Minerals, Forests, and Conflict in the Democratic Republic of the Congo
"Africa is the shape of a pistol, and Congo is the trigger," said essayist Frantz Fanon. According to Katunga, this statement may be hyperbole, but it is also insightful commentary about a country that lags behind much of Africa in economic, health, and development indicators. The DRC may be the trigger of the African gun because it is a giant—roughly the size of Europe, it is endowed with unparalleled natural resources. Copper, cobalt, diamond, coltan, and gold mines flourish in the east and southern regions; while the Congo Basin contains one quarter of the world's remaining tropical forests, as well as a spectacular array of biodiversity—10,000 species of plants, 1,000 species of birds, and 400 species of mammals.
Yet, throughout Congo's tumultuous history, its natural assets have failed to provide stability. From the reign of King Leopold II, to the 30-year dictatorship of Joseph Mobutu, and up to the present, resources in the DRC have spurred fierce competition and conflict. A vicious cycle of resource extraction has emerged, according to Katunga: global demand for resources drives competition, promoting exploitation, degrading the environment, diminishing resources, and driving more competition. "The more the demands grow, the higher and faster the cycle grows, and the more victims we have in the DRC," he said.
Between 1990 and 2000, the country experienced severe inflation and falling production in manufacturing and agriculture. As a result, food prices spiked, the banking system collapsed, the deficit skyrocketed, and investors fled to more stable nations. Individual measures of well-being also declined—GDP per capita fell from US$224 to US$85, while human rights abuses escalated, life expectancy plummeted, and AIDS spread faster than elsewhere in sub-Saharan Africa. Agricultural clearing, logging for fuel and construction, poaching, and the diversion of streams to search for minerals all contributed to the country's flailing economy, yet they were all evidence of a larger problem: the government's weak hold on the resource markets. For example, Katunga noted its inability to crack down on export smuggling: "Not only the minerals, but the coffee and the tea, are going to Rwanda." Rwanda, he noted, exports three times more than it produces. "The reason is Congo," he said.
According to Howard Wolpe, director of the Africa Program and the event's discussant, deep-seated mistrust is at the heart of the DRC's problems. For example, on the evening of the general election in July, supporters of the two leading candidates shot at each other. "The DRC has never had a national political system in which the elements of the political system see themselves as dependent on each other," he said. "Each part is convinced that it cannot succeed or prosper except at the expense of the other guy." Wolpe runs a leadership training program in the DRC that has been successful in bringing together feuding factions, he said, but was altogether too little, too late. The program, which only began in January 2006, could not have yet had national-scale impact. "You don't create critical mass in a country of 60 million people in only nine months," he said.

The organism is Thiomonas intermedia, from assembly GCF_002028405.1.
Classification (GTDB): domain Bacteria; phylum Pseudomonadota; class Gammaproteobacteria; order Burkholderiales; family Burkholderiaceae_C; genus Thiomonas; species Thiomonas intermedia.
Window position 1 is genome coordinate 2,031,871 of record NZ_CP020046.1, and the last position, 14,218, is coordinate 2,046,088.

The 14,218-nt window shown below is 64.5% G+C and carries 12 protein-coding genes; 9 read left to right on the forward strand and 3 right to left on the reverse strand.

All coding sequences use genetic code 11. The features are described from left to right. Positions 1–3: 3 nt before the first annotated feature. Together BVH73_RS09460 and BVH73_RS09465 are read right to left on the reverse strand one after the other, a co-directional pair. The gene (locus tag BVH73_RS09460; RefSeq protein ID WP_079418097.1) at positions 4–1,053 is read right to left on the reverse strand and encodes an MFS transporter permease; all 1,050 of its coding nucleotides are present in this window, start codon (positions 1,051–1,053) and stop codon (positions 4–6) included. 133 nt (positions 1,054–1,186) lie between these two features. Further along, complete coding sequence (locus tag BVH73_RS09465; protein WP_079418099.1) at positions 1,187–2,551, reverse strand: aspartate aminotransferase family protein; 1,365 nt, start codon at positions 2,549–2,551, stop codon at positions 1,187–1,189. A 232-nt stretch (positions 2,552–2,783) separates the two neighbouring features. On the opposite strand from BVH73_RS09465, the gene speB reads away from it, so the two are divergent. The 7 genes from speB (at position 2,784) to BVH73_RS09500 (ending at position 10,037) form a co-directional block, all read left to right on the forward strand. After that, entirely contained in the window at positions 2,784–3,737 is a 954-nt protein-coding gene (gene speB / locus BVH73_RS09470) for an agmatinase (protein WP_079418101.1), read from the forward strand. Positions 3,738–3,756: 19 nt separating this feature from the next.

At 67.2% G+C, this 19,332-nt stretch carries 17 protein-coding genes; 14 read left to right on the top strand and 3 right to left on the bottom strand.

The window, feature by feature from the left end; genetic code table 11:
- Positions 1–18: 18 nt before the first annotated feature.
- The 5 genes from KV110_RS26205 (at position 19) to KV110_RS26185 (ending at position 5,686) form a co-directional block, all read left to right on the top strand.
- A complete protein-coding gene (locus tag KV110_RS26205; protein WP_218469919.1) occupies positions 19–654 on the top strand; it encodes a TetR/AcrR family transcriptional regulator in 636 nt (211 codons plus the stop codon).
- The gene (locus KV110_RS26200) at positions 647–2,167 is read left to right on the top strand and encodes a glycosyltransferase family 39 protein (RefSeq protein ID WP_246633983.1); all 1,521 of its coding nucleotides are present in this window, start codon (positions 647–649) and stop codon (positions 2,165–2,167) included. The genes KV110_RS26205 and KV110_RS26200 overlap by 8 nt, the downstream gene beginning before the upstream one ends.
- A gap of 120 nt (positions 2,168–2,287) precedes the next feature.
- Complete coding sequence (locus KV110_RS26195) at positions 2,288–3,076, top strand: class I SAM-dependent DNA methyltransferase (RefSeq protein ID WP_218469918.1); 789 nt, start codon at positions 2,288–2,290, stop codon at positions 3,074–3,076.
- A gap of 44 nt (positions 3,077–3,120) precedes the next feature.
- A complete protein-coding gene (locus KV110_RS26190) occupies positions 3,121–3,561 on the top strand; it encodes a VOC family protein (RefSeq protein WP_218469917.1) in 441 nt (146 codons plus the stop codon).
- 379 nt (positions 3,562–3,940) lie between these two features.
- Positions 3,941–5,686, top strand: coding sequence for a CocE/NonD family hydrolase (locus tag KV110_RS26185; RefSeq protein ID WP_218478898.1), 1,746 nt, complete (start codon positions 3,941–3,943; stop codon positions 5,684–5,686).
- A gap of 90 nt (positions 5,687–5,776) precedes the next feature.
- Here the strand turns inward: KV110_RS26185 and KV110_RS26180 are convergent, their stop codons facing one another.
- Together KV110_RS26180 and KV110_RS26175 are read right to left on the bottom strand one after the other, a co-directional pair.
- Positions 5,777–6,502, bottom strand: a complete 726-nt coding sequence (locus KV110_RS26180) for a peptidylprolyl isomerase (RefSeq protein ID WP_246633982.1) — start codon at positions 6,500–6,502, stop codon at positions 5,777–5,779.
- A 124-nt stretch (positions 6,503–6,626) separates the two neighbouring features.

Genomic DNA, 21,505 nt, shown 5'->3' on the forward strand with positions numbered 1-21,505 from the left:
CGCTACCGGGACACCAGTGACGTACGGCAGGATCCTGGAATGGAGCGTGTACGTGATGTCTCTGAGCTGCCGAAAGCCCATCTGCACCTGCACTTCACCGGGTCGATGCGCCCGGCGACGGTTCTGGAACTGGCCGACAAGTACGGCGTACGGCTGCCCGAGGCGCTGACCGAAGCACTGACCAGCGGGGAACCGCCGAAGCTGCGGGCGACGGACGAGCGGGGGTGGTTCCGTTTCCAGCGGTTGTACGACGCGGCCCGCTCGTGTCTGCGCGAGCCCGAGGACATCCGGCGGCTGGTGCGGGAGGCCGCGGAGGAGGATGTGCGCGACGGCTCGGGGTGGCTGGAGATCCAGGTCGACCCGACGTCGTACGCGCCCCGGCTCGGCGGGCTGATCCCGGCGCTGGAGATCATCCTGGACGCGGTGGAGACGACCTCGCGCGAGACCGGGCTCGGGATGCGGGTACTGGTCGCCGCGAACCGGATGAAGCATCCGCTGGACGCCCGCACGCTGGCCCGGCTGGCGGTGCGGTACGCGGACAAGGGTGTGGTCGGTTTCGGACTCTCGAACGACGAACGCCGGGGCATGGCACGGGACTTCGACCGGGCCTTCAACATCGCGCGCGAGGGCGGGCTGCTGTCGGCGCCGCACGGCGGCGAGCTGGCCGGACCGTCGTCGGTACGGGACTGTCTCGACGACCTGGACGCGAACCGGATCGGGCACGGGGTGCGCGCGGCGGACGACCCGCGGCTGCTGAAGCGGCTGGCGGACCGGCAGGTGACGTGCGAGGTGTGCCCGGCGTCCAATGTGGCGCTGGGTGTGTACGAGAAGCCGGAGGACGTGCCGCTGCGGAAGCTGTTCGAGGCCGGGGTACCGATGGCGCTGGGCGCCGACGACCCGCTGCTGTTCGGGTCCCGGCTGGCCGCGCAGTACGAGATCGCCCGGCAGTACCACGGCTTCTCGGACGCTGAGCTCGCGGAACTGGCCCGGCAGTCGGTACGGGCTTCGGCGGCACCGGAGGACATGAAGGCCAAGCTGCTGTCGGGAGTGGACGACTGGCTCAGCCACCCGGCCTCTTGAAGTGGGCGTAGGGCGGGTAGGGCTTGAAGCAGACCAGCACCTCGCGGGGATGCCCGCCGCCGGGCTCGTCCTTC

The continuation of training programs such as Wolpe's, which promote conflict resolution and capacity building, should be a priority, Katunga said: "After the [run-off presidential] election, we may slip back into violence. This is an area in which we need absolute support." The diplomatic community in Kinshasa is also concerned with lasting assistance, Wolpe said: "We have this mentality that after an election, the crisis is over; but with the Congo, the election is just the beginning…The real hard work begins after the election." International assistance will be critical to successful development, Katunga said: "We need support of all kinds...not just money." Mere financial assistance will divide—not unite—the Congolese, he explained: "Force them to build a tower together and you will make them brothers and sisters. But if you want to tear them apart, toss them some coins."
Katunga outlined several tracks for international assistance. International bodies like the United Nations, the African Union, and the European Union should help implement national-level reforms of the mineral and forestry sectors, as well as reforms of the country's judiciary. The World Bank and the International Monetary Fund, as well as other international NGOs and faith-based groups, should promote capacity building at the provincial and local levels, as well as oversee programs to address anti-corruption and promote environmental sustainability. The United States, the speakers agreed, has a particular role to play in the DRC. U.S. aid—often given conditionally—is met by unqualified aid from other countries. "Resources in Congo are becoming very strategic," Katunga said, noting that China and India are both making plays for African resources. "China is coming. And they do not come the way Americans or Europeans come," he said. "Chinese come in respectful ways; they come physically; they go to villages; they settle."
Congo's fate could swing the right or wrong direction. For a country with such a turbulent past, continued civil war and secessionist movements might seem inevitable, but both speakers noted that beneath the competition and infighting, the Congolese desire a unified state. "The sense of national identity is striking given the contemporary history of Congo," said Wolpe. Echoing the point, Katunga stressed a unified Congolese attitude: "The microstate is not what we are looking for. We, the Congolese, have been failed by our leadership. But the people in the communities went peacefully to vote. We have deep aspirations. We need leadership to meet the aspiration of the people."
Drafted by Alison Williams